Floodwaters topple 2 oil storage tanks in south Texas, spilling almost 30,000 gallons of crude

HOUSTON (AP) —State officials say floodwaters from Harvey toppled two oil storage tanks in south Texas, spilling almost 30,000 gallons of crude.

Burlington Resources Oil and Gas reported the spills in DeWitt County to the Texas Railroad Commission on Wednesday. They include a 16,170-gallon (385 barrels) spill near the town of Westhoff and a 13,272 gallon (316 barrels) spill west of Hochheim. That's an area about 150 miles west of Houston.

It was not immediately clear if any of the spilled oil was recovered. About 8,500 gallons (200 barrels) of wastewater also spilled.

Burlington Resources is a subsidiary of ConocoPhillips. Company representatives did not immediately respond to telephone and email messages seeking comment.

More damage to oil industry infrastructure is expected to emerge as floodwaters recede.


Meanwhile, Houston officials say they are working to resume various city operations now that the flood waters from Tropical Depression Harvey have begun to recede.

Bus service and the city's light rail system are set to resume on a limited basis starting on Thursday.

The city's trash collection service resumed on Wednesday with heavy trash pickup. Regular trash pickup for the city was set to resume on Thursday.

Houston Mayor Sylvester Turner says he wanted to ensure that trash removal services resumed as quickly as possible because "there will be a lot of debris."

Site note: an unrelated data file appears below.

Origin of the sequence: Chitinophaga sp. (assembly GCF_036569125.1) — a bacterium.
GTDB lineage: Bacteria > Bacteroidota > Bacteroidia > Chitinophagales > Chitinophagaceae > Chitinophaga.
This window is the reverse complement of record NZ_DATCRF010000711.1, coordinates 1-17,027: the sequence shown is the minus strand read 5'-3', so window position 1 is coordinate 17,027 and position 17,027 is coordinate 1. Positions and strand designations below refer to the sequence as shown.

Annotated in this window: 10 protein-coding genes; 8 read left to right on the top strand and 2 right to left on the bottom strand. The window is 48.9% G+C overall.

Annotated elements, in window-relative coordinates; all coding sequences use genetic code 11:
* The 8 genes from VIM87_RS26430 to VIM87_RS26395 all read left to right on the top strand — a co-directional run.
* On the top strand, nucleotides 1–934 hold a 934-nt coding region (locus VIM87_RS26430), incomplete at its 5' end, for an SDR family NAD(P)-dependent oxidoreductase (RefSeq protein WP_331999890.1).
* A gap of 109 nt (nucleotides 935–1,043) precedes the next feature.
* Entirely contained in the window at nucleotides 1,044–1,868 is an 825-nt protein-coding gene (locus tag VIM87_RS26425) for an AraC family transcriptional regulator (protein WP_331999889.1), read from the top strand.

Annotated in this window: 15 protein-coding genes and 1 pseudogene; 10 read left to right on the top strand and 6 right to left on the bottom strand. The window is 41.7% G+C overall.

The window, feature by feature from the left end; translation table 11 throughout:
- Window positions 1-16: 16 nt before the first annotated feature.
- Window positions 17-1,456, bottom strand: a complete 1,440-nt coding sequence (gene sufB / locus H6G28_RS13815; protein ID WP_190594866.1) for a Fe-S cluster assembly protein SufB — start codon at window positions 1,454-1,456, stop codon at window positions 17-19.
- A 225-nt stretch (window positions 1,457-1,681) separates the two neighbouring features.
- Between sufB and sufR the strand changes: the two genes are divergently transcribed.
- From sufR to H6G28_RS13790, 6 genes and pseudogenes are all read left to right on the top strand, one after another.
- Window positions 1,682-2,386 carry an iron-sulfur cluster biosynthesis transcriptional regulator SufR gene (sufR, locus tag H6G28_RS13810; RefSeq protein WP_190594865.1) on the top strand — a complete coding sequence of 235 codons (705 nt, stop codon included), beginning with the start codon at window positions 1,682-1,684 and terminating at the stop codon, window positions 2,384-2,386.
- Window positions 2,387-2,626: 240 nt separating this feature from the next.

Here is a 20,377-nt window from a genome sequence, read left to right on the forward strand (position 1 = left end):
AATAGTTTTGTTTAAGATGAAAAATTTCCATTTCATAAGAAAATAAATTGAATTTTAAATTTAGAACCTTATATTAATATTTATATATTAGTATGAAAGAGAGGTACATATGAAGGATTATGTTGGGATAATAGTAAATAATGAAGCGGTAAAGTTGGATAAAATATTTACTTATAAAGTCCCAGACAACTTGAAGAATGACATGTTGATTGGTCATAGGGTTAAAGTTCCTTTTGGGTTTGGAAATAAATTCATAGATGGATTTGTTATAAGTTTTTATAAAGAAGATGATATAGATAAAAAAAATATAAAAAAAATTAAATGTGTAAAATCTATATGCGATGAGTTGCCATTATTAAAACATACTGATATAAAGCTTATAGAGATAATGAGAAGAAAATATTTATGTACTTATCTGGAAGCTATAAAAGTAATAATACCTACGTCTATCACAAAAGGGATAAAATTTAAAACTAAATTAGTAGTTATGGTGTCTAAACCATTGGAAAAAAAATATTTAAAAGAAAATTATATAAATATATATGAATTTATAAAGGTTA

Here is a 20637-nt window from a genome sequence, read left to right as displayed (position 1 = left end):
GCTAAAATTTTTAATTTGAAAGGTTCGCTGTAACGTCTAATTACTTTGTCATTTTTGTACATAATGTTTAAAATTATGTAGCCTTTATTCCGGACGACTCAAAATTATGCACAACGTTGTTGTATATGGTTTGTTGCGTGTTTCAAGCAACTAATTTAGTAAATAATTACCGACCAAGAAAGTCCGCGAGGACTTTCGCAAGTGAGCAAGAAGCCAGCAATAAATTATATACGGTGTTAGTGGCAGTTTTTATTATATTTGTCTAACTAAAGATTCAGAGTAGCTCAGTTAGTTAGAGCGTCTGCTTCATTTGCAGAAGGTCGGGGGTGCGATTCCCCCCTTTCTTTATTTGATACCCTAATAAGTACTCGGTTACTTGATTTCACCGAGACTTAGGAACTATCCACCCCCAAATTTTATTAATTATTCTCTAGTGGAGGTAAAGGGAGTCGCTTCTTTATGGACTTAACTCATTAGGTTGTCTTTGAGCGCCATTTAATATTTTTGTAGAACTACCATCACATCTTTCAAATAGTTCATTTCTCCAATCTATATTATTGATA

Most city employees are not set to return to work until Tuesday.


Houston Fire Department officials say they will begin doing a block-by-block search of neighborhoods that were flooded by Tropical Depression Harvey and had previously been inaccessible to authorities.

Houston Fire Chief Samuel Pena says firefighters will begin searching neighborhoods in southwest Houston starting Thursday morning.

Assistant Fire Chief Richard Mann says the searches are being done to ensure that "no people were left behind." Floodwaters in many parts of Houston have receded while other neighborhoods are still dealing with rising waters from bayous and other swollen waterways.

Mann says the fire department will conduct these searches throughout the city. Officials expect the process to take one to two weeks to complete.

Mann says since Harvey inundated the Houston area, the fire department has received more than 15,000 calls for service. He says the volume of calls has stabilized and the fire department is working to transition from rescues calls to a recovery mode.


The National Hurricane Center has downgraded Harvey to a tropical depression, but warns of continuing flooding in parts of Southeast Texas and southwest Louisiana.

In its Wednesday evening update, the hurricane center said Harvey is located about 10 miles southwest of Alexandria, Louisiana, and has maximum sustained winds of 35 mph.

The center said the threat of heavy rains has ended for the Houston and Galveston areas, but "life-threatening" flooding will continue in and around Houston, Beaumont, Port Arthur and southwest Louisiana.

Harvey is expected to produce an additional 4 to 8 inches of rainfall along the Texas-Louisiana line.